On Friday, President Barack Obama signed into law a sweeping plan to extend expiring Bush-era tax cuts and jobless benefits for millions of unemployed Americans.

The good news is that the bill extends long-term unemployment for 13 months. Without the extension, 7 million unemployed workers would lose their benefits by next November.

Workers will also benefit from the reduction of the payroll tax. Under the bill, a worker making $40,000 a year would save $800 a year. A worker making $70,000 a year would save $1,400.

The bill also includes deductions for mortgage insurance, child tax credits and several tax breaks designed to reduce the cost of paying for college.

The bad news is that the $858 billion tax deal does not include a significant enough stimulus plan. Many economists say government spending on infrastructure would not only repair the nation’s bridges and highways but would also increase jobs and stimulate the economy.

The tax deal will also extend Bush-era tax cuts for all income levels for two years, rather than expire at midnight on New Year’s Eve.

Obama and most congressional Democrats wanted to limit the tax cuts only to individuals making less than $200,000 and families under $250,000.

The president had campaigned on ending the Bush-era tax cuts for the rich.

But Obama said he had to make a deal to include tax breaks for all to win GOP support for the extension of jobless benefits and for taxes not to rise on the middle- and working-class.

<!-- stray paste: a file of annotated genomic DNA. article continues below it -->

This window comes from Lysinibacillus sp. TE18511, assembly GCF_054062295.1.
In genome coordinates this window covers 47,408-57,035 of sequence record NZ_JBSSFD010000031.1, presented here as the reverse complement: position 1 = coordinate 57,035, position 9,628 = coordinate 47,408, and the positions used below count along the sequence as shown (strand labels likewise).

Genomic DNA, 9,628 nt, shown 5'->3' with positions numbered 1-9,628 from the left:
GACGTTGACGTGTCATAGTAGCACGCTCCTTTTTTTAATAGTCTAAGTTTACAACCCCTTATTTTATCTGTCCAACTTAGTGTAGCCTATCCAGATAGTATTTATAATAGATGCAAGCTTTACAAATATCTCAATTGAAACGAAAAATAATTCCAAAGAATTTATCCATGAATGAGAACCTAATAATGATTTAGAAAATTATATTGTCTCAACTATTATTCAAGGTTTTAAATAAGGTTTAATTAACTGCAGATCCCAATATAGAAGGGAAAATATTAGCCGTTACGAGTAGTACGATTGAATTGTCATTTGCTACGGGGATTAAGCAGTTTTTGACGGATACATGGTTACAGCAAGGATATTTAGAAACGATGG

Despite strong protest by liberal House Democrats including most members of the Congressional Black Caucus there was never any real doubt that the measure would pass.

The president and House Democratic leadership boxed themselves in a corner after failing to end Bush-era tax cuts when they had the numbers and power and popular support to do so.

The rank-and-file House Democrats have their leadership to blame for waiting too late to vote to end the Bush-era tax.

After a week of mainly symbolic protest, Democrats rallied around the president and supported the tax deal.

While the tax deal has many benefits it includes Bush-era tax cuts, which have already proven not to work.

The tax cuts will increase the federal deficit at a time when the nation is facing a weak economy and financing two wars.

To reduce the deficit there will be a growing call to cut spending and impose austerity measures. House Minority Leader John A. Boehner R-Ohio has already signaled the Republican message for austerity:

“It’s a good first step,” Boehner said of the tax deal, but “if we actually want to help our economy get back on track and to begin creating jobs we need to end the job-killing spending binge, we need to cut spending significantly…”

(Reprinted from the Philadelphia Tribune.)

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